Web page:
Chris: No one is going to judge you for not owning a suit. If you have a Men’s Wearhouse near you, they have a program where they are donating suits to individuals who are re-entering the workforce. You more than likely qualify for that program. That is something you will want to check in on.

Also, Farmers Insurance has a Suits for Soldiers program for its agents, employees, and customers to collect and donate suits to men and women who are transitioning to civilian careers.

If you don’t want to wear a suit, then go for business casual. Dress to impress. Your attire isn’t everything, but you want to leave a good first impression.

Doug: Just do the best you can. I don’t even own a suit. But wear a button-up shirt and a tie or a nice dress, and look presentable. When I was hired for my job here at RecruitMilitary, I wore a long-sleeve shirt and a tie to the job fair. If you feel comfortable and look professional, you will do fine.

Rob: You just want to look like a serious job seeker. Do the best you can with what you have. A polo shirt with khakis is fine if that is the closest thing you have to business attire. Just don’t show up in jeans and a Bon Jovi T-shirt.

Robert: If you don’t own a suit, please don’t let that be a deterrent from participating in the job fair. Dressing appropriately is important. That doesn’t necessarily mean you need to be wearing a suit. Wear a collared shirt, polish your shoes, look squared away. A suit is not the end-all.

>**I have been out of the military for 20 years. Is this event for me?**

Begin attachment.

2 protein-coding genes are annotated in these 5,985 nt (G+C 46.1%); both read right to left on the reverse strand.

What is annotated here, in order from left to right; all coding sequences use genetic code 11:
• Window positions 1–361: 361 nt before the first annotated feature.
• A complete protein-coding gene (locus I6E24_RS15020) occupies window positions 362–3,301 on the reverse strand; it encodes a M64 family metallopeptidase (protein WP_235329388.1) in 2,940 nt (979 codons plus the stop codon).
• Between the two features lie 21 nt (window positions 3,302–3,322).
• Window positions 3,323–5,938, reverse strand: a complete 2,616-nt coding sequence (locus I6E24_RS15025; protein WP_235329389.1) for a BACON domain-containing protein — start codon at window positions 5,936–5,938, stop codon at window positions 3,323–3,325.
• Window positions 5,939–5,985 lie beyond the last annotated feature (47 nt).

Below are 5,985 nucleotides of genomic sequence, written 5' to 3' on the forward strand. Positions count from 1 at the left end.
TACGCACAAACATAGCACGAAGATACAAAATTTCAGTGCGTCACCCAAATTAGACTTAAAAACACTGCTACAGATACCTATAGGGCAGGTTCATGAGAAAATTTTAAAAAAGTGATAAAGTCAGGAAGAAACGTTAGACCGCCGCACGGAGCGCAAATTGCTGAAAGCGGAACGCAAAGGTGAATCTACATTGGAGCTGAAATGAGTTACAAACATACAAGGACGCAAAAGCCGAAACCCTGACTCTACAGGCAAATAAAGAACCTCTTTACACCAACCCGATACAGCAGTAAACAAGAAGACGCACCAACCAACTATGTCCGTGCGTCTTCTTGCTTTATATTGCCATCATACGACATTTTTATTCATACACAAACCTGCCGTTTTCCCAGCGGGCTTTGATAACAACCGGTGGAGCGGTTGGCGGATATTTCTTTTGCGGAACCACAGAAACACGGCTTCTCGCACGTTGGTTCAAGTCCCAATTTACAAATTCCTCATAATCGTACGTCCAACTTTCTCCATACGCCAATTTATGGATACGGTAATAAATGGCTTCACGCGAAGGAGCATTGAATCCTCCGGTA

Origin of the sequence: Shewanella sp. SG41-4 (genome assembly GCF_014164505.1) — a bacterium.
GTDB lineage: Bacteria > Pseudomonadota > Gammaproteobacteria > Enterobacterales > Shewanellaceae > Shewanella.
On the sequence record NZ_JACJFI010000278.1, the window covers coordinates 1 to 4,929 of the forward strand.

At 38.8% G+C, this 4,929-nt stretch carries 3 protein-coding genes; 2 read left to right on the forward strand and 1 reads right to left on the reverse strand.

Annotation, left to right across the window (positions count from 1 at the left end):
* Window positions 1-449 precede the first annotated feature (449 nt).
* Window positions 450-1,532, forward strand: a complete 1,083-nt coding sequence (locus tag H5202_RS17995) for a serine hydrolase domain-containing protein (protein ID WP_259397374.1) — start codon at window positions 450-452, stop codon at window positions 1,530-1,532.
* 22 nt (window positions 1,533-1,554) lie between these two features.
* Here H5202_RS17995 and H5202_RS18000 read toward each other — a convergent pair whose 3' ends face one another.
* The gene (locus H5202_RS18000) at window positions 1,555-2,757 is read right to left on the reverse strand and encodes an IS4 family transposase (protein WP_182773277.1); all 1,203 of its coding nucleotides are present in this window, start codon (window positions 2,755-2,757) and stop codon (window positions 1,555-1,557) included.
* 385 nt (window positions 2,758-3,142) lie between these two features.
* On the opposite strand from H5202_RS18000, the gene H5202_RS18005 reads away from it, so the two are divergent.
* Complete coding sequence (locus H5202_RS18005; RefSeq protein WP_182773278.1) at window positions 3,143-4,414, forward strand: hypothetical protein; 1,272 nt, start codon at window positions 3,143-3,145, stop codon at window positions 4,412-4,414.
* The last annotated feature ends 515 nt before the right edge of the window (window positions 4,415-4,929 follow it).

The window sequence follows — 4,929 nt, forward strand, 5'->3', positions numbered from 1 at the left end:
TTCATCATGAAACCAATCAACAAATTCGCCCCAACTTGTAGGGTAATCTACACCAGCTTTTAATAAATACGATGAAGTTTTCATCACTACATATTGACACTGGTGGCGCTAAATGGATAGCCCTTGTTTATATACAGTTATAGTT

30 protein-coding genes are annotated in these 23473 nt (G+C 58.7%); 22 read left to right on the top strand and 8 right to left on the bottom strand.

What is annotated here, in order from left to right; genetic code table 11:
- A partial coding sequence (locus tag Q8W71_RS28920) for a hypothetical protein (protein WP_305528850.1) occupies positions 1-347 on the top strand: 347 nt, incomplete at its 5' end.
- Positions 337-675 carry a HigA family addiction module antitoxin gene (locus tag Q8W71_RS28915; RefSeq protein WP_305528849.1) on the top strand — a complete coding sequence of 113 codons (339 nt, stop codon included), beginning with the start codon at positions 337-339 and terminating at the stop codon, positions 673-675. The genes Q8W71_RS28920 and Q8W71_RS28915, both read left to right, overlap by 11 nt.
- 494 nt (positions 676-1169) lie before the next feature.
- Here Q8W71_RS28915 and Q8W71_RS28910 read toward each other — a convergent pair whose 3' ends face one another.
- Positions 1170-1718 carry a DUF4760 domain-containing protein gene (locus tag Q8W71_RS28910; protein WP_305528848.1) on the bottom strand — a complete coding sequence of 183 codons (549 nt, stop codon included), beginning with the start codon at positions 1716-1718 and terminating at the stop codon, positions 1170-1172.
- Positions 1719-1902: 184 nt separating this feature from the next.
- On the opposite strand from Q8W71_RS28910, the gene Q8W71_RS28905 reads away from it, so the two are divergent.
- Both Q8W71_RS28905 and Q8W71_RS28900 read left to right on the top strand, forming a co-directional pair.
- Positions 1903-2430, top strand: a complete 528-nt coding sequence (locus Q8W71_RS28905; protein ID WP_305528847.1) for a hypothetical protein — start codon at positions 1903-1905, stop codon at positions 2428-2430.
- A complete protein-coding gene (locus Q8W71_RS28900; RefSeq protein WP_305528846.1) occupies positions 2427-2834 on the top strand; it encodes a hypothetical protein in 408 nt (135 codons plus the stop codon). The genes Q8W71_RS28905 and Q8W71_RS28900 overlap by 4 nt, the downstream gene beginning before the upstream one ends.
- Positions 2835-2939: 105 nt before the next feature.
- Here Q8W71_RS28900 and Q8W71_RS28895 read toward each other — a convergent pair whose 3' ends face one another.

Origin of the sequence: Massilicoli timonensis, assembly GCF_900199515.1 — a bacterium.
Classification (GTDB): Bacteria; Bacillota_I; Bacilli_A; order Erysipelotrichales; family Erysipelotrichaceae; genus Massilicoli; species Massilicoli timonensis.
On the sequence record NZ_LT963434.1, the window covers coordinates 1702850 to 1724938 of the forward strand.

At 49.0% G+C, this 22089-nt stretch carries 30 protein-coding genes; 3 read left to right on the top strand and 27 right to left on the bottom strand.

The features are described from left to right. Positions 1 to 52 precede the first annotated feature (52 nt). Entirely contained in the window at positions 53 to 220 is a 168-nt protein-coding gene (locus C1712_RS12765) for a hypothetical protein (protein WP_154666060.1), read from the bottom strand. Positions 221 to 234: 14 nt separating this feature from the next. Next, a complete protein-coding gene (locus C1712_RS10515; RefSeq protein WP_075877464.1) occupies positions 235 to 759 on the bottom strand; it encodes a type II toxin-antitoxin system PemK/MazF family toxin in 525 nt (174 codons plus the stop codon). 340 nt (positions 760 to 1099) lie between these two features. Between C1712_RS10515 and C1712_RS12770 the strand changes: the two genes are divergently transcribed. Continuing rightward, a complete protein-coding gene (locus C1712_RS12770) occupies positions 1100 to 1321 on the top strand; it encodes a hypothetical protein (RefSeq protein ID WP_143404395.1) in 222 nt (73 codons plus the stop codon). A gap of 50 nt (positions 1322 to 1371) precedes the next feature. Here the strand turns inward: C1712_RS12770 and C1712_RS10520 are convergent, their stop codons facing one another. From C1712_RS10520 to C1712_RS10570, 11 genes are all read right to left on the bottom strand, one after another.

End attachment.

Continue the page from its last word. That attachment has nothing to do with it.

Adam: Absolutely. These events aren’t just for finding a job, they’re about networking, too. And if you aren’t sure about going to the event, you have the tools to find out if the companies there are going to be a fit for you and your work experience. Once again, I am going to plug our website and job board, because you can look ahead of time and see who’s going to be there and what they have to offer.

Plus, most companies don’t really advertise the higher-level positions that they have open at the job fair. If they find the right candidate, they might bring it up, but usually the recruiters are looking to fill a number of specific slots, and that is where they focus. Do your homework before the event and you will know who to talk to at the job fair.

Chris: This event is for anybody and everybody who has served, or is currently serving. If you’ve been out for 20 years, that tells me that you have a wealth of civilian job experience. The recruiters are looking for a wide variety of candidates. While there are definitely some companies looking for recently separated military, there are also some looking for those who have been out for a while. You being out for 20 years might mean that you are of higher caliber in their eyes.

So definitely come, and be able to highlight what you did in the service. But also be able to show what you’ve done since. Your civilian work experience will speak for itself.